Daniel Oss on UCI Gravel World Championships: ‘This is a new world, a new way of riding a bike’
Italian rider a firm convert to gravel racing after world championship experience.
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Daniel Oss was ebullient at the end of the first UCI Gravel World Championships, shrugging off any disappointment at not winning and instead looking at the many positives from the race.
He and Gianni Vermeersch attacked approximately 80km into the race and built a race-winning advantage over their rivals, staying out front until the end.
Vermeersch ultimately dropped the Italian approximately 8km from the finish and soloed in 43 seconds clear for the gold. Oss trailed in for silver, but was nevertheless left enthusing about his experience.
“We are here really to discover, I think, a new world. A new way of riding a bike,” he said after the five-hour race. “Nobody knows at the start line what is going to happen, and we discover kilometer by kilometer.
“The rule is attack, because when you don’t know what you can do, just attack and look at what is going on.”
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Oss has taken strong results during his career, including victory in the 2010 Giro del Veneto and second on a stage of the 2013 Giro d’Italia, but for much of the past decade or more he has ridden for other riders. He has helped the likes of Peter Sagan to big successes, and has settled into the role of domestique.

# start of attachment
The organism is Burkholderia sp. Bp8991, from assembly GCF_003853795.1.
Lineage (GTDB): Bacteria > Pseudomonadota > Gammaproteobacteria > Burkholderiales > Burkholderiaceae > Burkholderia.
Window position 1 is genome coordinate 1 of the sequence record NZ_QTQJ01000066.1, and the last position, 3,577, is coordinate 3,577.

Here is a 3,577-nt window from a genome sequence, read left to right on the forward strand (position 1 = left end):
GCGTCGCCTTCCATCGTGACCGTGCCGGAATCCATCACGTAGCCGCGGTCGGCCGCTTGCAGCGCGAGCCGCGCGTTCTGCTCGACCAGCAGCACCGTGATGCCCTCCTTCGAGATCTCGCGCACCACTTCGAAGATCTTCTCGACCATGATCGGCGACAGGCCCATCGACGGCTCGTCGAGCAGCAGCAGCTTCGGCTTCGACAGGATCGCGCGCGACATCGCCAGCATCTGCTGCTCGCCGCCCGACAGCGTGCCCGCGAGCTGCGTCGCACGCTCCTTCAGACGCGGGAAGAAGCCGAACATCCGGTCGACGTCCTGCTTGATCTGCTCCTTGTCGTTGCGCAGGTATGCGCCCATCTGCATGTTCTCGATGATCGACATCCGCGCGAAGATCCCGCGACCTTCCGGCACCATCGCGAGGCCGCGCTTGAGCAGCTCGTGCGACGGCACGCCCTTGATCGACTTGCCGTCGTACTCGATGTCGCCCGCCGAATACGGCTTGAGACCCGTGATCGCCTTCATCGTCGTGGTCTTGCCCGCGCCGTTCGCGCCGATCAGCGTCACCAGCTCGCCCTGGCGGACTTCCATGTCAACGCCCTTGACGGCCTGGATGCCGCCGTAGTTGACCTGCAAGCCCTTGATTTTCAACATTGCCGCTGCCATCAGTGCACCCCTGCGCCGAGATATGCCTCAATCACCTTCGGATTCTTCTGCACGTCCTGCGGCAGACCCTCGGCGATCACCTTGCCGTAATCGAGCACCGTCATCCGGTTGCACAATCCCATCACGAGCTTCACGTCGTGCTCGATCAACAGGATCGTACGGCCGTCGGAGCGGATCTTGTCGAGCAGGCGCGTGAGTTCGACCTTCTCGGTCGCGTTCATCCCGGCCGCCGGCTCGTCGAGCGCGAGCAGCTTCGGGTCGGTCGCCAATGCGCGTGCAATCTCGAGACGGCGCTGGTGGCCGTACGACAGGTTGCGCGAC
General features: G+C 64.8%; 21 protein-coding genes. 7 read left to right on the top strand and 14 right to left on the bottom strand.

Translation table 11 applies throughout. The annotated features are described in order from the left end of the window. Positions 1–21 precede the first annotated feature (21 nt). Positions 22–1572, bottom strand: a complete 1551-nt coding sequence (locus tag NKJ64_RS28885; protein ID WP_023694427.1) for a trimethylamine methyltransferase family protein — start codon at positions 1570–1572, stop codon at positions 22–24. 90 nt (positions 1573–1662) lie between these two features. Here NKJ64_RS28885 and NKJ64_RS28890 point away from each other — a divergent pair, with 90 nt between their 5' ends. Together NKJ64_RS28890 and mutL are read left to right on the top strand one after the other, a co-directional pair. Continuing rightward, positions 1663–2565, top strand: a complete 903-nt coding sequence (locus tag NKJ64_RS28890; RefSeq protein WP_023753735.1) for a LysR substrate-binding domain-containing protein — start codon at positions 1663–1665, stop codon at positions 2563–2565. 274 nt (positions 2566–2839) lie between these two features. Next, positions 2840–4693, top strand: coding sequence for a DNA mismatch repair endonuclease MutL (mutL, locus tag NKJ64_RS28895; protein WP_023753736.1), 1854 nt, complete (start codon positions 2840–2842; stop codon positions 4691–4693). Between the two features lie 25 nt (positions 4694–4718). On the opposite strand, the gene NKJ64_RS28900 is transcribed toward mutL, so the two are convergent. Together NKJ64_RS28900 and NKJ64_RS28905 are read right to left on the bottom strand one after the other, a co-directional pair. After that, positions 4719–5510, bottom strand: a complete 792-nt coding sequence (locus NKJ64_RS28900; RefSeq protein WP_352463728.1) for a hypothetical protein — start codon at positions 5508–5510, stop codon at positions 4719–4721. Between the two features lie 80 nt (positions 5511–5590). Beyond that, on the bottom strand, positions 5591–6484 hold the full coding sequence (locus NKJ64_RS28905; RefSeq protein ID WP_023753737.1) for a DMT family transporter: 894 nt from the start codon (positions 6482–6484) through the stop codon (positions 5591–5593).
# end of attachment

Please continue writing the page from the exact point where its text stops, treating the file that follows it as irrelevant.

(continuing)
However he found himself in the spotlight on Sunday, riding powerfully and going close to what would have been an unexpected world championship victory.
He explained how the move went:
“It was just after a couple of attacks, and some tricky corners where, if you gain one meter, the tenth guy is suddenly 100m behind, and, if you push on, you put everyone under stress. We rode together for 154 km.
“I was in shape because it is the last period of the season. I stopped in July and then I work out for the last races.
“This is new. I had really nice company during this long, long breakaway, I think it was the longest in my life. But he [Vermeersch] was stronger, just this. So he deserved it. He went out in the technical part in the last 10k, really bumpy, and I was [feeling] crampy and my head was a bit foggy. But I am really happy.”
Oss exits the worlds re-energized, both in terms of his career and also in terms of the sport.
He and many other road riders will see things in a different way as a result of their experience, recognizing that gravel is an important part of the sport’s future evolution. He was clear about that in his post-race assessment, speaking in glowing terms about this newer wing of the sport.
“The message, really, is this is the new world of riding the bike.”